This point in the year is a great time to grab a bargain at your local garden centres and DIY shops. Thinking for the winter and following year ahead you can pick up all sorts of tools and materials that will be sold cheap as it is the wrong season to be selling them.
For example, we have grabbed some mini polytunnels of varying materials that we can use to help warm a patch of soil next year and protect those seedlings next year from frost and predators, and they were better than half price! Fertiliser is another good bargain find, as it’s not used as much this time of the year, so large buckets go cheaply.
So do get hunting now as it’s never too early to start prepping for next year.
This year we planted as much as we could in the way of onions and garlic. Being our first year, we played it relatively safe in the types we went for. We planted white and red onion, shallots and garlic.
They were definitely worth it as we got a tremendous crop from all of them, and not a single one lost. I would love to say we had a secret to the success but it was just the basics of keeping them moist, weed free and giving them a feed of standard fertiliser.
They are certainly a rewarding crop as you don’t have to do too much to keep them alive, and you physically see the crop coming out of the ground!
We started them off in trays first in a greenhouse
Some were 10 times their original size
Not one single onion was lost!
We were told that garlic would produce multiple cloves this time of year, but how wrong they were!
Last year before we got our allotment we had a small hardstanding courtyard to use. So everything we planted was container grown. This year having the allotment everything has been grown down there, and its been interesting to see the difference between crops.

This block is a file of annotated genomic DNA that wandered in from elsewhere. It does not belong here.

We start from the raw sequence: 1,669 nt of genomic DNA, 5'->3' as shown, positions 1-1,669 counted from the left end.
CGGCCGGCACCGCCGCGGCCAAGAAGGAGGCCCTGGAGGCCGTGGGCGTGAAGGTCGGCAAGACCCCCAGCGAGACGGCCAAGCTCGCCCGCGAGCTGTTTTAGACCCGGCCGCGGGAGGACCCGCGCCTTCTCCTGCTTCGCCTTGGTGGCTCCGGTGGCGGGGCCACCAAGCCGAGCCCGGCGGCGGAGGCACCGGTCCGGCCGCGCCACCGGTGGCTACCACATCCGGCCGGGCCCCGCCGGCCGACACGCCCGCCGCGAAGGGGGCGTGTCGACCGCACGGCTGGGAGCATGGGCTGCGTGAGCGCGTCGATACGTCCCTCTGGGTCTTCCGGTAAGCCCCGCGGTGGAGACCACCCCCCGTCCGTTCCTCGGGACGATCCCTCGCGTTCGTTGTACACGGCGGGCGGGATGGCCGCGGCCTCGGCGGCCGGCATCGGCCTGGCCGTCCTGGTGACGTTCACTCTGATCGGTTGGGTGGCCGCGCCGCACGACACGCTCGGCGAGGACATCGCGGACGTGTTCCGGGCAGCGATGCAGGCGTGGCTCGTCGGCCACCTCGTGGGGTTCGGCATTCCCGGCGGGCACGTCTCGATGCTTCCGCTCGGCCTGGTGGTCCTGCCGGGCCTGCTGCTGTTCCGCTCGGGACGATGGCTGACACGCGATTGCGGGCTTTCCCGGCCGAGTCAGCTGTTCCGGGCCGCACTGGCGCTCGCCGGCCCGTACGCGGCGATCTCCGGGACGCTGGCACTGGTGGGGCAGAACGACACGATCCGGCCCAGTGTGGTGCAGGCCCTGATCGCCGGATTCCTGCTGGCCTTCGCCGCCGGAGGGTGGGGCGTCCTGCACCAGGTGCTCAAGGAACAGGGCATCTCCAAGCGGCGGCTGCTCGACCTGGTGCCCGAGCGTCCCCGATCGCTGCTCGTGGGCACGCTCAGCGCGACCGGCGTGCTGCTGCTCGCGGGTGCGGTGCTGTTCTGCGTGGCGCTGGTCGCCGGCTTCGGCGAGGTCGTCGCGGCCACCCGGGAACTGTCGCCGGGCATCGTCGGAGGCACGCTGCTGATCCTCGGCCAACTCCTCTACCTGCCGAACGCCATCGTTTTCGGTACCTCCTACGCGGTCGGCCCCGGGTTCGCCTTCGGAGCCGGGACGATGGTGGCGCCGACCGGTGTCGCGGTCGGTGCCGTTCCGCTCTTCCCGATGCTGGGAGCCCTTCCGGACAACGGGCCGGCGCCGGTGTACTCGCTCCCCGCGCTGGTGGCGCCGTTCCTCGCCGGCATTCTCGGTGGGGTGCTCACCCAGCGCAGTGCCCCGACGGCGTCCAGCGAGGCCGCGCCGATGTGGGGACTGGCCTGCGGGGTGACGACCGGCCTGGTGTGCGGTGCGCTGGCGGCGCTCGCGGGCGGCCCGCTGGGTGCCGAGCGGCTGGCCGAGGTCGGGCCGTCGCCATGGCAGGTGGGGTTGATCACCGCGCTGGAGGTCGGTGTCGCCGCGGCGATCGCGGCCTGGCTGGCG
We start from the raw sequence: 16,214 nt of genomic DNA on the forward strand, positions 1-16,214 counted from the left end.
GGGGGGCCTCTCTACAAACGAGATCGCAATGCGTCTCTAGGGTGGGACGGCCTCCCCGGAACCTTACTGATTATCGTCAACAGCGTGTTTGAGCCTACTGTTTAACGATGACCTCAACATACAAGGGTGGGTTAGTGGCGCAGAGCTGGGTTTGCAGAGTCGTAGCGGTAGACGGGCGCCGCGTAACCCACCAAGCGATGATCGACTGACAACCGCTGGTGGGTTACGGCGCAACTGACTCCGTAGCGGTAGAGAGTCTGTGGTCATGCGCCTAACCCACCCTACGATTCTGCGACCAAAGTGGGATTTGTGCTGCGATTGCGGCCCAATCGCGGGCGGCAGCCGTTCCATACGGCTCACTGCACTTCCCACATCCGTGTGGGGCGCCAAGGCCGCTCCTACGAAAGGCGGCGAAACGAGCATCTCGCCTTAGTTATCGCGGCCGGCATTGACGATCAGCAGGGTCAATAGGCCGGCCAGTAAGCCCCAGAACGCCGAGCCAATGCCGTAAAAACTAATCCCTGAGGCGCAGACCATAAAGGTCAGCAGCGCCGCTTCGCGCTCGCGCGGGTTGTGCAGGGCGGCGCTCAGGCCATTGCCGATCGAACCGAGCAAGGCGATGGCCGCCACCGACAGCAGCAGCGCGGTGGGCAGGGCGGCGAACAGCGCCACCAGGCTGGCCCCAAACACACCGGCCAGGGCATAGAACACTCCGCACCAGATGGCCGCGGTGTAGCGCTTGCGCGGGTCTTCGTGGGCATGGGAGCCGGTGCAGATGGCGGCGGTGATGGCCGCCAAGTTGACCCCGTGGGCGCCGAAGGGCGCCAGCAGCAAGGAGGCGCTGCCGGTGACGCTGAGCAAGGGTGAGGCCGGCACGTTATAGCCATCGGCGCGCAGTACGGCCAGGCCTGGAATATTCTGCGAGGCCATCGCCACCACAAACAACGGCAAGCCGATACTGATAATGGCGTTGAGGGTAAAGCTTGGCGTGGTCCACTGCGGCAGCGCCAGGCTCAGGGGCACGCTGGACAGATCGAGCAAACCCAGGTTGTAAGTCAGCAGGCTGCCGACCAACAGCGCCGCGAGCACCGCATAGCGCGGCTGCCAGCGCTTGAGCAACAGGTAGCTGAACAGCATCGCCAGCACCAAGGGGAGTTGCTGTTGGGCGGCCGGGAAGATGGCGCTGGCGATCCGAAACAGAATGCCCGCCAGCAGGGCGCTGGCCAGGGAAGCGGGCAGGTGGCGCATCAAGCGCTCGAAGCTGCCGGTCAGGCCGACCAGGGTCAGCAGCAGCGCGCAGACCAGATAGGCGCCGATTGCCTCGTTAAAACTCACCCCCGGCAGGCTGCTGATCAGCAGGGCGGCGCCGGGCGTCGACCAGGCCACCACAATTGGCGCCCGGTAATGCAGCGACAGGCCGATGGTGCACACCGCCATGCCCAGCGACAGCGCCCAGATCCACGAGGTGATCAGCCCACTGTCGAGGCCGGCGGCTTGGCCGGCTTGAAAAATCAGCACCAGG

Last year we had peas and Broad beans in containers. Compared to the ones planted down the allotment this year they were a lot smaller and produced less crop. We also had courgettes in containers, which were very successful and a space saver. They didn’t produce as much of a crop compared to the courgettes down in our allotment, but we still got a good haul from them.
This year we haven’t had to do as much in containers, but we still did to do a few things up at the house. We wanted to keep aubergines and chilli plants up at the house in containers. While seedlings they can very quickly suffer and both enjoy the heat of Summer, so having them planted on a patio allowed for that extra heat to reach them and keep a sustained heat throughout the day. We did buy seedlings late this year but as you can see we are getting a good number of aubergine and chillies through at the moment.
Salad we have found beneficial to grow in containers at the house. Mainly because you tend to want to use it there and then when cooking so it makes it more accessible, and because it can come and go so quick it doesn’t take up space down the allotment.
Its not to say you can’t have containers down the allotment. We have people down our allotment who have created paths on their plot to make the beds accessible then planted containers along them to still use up the space. One plot owner has a huge bulk bag where he grows potatoes, so they can come in all shapes and sizes.
Let us know what has worked for you in containers, as next year we want to utilise our garden to produce more crops, so it would be great to know what works really well in containers.
Edited by Laboro Marketing Solutions. http://www.laboromarketingsolutions.com
On Sunday we thought if the rain doesn’t hit we’ll go down to the allotment. Of course in the morning Bertha had her say! And by the afternoon it cleared up but by that point we were off doing something else. It wasn’t until Tuesday we went down to the allotment not thinking that the winds would have done any damage, a bit naive on our behalf perhaps!